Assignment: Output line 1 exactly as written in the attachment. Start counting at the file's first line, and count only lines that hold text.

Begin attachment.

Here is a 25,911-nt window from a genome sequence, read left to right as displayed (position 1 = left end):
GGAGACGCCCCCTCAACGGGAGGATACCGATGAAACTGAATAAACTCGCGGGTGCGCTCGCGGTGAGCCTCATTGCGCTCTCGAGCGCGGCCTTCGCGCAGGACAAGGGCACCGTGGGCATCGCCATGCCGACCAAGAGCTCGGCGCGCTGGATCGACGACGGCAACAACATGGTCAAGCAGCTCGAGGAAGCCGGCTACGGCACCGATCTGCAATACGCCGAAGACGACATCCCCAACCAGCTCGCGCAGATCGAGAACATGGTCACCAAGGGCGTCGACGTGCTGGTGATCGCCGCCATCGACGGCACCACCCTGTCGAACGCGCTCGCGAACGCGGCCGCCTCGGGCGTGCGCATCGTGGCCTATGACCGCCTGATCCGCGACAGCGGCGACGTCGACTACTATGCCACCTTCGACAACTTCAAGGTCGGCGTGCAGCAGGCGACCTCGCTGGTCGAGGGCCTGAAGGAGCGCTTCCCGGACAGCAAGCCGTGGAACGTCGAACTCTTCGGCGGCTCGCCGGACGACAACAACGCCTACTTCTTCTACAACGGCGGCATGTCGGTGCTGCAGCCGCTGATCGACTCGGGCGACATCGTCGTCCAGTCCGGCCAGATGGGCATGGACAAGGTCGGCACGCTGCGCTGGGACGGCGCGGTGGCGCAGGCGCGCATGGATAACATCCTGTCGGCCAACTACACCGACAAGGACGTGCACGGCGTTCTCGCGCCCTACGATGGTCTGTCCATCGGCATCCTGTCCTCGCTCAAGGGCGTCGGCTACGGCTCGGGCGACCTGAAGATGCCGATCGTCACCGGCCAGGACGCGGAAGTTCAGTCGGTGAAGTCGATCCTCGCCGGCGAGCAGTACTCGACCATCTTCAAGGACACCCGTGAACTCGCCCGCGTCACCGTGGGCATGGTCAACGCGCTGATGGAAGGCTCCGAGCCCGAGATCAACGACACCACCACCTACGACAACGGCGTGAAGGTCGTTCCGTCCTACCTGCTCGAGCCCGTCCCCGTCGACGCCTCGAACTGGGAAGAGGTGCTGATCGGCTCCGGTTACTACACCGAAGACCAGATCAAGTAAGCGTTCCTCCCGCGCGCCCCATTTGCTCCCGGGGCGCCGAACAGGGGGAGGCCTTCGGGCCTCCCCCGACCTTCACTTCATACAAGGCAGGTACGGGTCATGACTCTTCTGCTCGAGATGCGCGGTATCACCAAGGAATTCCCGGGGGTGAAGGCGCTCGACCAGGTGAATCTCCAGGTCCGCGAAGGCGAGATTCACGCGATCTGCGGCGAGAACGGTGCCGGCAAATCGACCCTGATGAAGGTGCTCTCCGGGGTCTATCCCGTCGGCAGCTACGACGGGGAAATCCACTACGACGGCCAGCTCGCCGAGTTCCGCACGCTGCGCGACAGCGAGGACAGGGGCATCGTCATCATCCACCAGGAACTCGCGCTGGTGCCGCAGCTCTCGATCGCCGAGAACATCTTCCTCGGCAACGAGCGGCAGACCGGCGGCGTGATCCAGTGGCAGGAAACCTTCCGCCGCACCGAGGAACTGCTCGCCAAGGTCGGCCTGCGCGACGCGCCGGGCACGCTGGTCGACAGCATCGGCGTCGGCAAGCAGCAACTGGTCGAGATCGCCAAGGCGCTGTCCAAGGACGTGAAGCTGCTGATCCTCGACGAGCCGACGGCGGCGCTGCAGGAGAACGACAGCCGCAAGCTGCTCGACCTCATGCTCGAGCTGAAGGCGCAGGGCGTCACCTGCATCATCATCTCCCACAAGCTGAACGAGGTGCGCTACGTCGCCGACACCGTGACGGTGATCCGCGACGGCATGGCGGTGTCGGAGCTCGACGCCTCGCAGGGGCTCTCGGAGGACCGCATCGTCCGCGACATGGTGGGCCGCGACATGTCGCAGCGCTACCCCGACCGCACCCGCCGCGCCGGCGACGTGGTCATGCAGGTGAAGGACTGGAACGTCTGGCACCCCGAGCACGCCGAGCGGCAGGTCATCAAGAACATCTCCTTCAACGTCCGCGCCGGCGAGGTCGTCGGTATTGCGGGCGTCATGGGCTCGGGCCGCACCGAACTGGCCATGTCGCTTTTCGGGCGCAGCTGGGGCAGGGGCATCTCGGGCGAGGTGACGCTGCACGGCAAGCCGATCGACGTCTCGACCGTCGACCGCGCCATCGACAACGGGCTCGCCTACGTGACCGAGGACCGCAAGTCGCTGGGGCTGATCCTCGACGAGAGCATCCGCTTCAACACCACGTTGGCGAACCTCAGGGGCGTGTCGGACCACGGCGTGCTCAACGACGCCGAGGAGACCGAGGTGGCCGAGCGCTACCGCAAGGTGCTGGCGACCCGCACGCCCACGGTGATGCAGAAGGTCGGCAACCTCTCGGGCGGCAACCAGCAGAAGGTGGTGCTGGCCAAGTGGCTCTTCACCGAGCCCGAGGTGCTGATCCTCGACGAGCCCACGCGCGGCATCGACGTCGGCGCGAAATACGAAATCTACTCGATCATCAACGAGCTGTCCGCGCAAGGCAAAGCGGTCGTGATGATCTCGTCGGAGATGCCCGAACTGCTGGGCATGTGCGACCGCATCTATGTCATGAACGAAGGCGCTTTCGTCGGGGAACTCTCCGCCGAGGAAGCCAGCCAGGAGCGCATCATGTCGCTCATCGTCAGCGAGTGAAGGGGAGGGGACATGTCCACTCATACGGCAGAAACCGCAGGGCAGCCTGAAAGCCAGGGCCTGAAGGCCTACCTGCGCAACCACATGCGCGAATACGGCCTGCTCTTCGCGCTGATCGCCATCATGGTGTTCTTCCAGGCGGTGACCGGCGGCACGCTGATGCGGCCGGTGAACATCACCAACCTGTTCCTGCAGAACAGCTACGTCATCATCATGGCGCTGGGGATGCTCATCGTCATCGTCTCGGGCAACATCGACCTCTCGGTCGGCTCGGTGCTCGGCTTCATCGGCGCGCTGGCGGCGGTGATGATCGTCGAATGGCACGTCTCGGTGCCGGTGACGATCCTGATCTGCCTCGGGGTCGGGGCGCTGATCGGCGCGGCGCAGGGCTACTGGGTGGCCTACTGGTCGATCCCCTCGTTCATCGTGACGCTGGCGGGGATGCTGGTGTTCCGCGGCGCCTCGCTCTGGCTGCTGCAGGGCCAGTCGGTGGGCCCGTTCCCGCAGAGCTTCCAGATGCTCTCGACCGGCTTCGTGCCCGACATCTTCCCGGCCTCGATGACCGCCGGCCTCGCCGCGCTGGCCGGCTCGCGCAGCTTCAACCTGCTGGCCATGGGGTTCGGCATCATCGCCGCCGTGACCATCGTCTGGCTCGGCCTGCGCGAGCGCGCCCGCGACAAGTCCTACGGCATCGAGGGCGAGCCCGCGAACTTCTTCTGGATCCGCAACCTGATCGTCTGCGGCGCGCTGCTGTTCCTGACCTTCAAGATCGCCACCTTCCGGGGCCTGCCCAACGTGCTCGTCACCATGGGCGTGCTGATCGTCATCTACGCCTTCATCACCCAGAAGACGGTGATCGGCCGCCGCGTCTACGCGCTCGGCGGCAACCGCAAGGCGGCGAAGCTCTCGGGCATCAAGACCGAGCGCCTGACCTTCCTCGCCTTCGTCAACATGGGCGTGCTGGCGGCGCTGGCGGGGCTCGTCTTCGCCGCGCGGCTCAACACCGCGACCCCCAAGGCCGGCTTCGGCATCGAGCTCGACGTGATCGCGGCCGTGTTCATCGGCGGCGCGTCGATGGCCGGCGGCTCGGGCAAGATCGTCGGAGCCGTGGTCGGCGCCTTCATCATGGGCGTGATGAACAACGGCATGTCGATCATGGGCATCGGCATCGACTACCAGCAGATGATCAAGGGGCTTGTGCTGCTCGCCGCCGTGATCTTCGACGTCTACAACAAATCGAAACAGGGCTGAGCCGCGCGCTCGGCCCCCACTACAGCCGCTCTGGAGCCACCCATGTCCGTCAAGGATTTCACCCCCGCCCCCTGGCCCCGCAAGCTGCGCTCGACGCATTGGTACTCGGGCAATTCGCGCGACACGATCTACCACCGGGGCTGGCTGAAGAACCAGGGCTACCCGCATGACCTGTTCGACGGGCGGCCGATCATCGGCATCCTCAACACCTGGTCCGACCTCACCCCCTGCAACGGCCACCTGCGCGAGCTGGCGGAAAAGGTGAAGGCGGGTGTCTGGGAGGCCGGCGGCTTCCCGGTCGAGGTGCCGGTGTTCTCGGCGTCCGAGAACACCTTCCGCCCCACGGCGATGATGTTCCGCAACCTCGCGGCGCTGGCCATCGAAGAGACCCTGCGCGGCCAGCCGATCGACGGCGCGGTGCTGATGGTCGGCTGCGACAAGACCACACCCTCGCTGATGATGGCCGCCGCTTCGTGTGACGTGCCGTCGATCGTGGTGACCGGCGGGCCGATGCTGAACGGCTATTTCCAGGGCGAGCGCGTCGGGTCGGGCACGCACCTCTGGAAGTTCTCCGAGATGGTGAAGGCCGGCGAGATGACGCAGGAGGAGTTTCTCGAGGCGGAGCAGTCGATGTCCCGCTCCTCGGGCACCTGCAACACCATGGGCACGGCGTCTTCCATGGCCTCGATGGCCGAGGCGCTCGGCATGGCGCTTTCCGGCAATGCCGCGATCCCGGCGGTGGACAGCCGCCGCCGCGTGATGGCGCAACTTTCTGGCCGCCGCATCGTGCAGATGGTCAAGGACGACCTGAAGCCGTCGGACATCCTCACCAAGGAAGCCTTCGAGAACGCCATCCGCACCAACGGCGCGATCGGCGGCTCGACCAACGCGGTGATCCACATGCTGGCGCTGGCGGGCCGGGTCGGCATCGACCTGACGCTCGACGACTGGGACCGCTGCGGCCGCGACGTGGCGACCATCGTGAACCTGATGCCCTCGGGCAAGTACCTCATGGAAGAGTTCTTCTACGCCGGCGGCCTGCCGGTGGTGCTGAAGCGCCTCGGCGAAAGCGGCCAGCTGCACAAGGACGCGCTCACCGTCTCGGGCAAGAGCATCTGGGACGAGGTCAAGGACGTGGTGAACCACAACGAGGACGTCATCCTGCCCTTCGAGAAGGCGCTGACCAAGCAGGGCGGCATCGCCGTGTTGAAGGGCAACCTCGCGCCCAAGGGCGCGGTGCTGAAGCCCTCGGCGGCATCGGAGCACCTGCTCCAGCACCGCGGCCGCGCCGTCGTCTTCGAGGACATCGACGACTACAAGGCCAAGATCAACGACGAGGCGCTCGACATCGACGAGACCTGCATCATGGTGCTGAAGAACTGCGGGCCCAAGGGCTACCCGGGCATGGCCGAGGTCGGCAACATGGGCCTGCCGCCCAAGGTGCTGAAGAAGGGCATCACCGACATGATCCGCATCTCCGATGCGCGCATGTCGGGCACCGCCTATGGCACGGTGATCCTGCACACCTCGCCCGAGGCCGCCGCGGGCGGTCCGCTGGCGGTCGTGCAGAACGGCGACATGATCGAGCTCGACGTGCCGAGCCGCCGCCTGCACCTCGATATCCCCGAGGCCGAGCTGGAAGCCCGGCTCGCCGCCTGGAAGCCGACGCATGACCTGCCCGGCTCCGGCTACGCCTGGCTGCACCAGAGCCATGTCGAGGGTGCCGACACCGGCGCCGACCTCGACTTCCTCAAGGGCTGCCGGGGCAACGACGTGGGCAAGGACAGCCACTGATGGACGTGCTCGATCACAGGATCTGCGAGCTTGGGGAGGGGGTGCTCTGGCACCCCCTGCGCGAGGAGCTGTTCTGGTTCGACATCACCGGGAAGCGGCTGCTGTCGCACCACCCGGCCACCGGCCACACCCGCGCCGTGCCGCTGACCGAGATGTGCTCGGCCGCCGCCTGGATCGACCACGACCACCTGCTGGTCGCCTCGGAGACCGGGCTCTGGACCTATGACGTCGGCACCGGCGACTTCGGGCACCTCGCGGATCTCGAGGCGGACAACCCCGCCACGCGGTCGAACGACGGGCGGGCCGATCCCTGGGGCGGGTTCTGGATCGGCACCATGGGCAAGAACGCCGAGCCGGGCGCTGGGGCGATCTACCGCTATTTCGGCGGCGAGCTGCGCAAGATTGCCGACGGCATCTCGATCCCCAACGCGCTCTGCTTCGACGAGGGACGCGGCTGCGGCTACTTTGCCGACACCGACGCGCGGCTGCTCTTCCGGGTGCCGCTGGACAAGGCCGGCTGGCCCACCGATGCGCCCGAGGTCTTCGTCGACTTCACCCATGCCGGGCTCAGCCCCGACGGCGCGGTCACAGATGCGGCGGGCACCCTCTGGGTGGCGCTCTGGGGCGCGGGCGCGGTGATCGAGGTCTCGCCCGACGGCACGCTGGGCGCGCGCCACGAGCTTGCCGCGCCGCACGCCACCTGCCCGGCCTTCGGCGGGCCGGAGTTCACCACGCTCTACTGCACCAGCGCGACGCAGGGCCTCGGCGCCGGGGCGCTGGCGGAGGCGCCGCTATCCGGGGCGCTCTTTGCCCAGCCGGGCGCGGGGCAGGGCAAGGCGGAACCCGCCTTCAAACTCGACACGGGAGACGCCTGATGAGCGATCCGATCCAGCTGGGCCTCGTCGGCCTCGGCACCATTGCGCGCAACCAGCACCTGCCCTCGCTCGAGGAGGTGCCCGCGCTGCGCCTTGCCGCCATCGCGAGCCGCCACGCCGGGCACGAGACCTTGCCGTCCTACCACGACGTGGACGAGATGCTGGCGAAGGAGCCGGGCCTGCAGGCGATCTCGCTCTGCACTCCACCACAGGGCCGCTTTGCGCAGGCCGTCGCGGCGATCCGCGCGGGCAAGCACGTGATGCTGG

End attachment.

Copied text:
Here is a 25,911-nt window from a genome sequence, read left to right as displayed (position 1 = left end):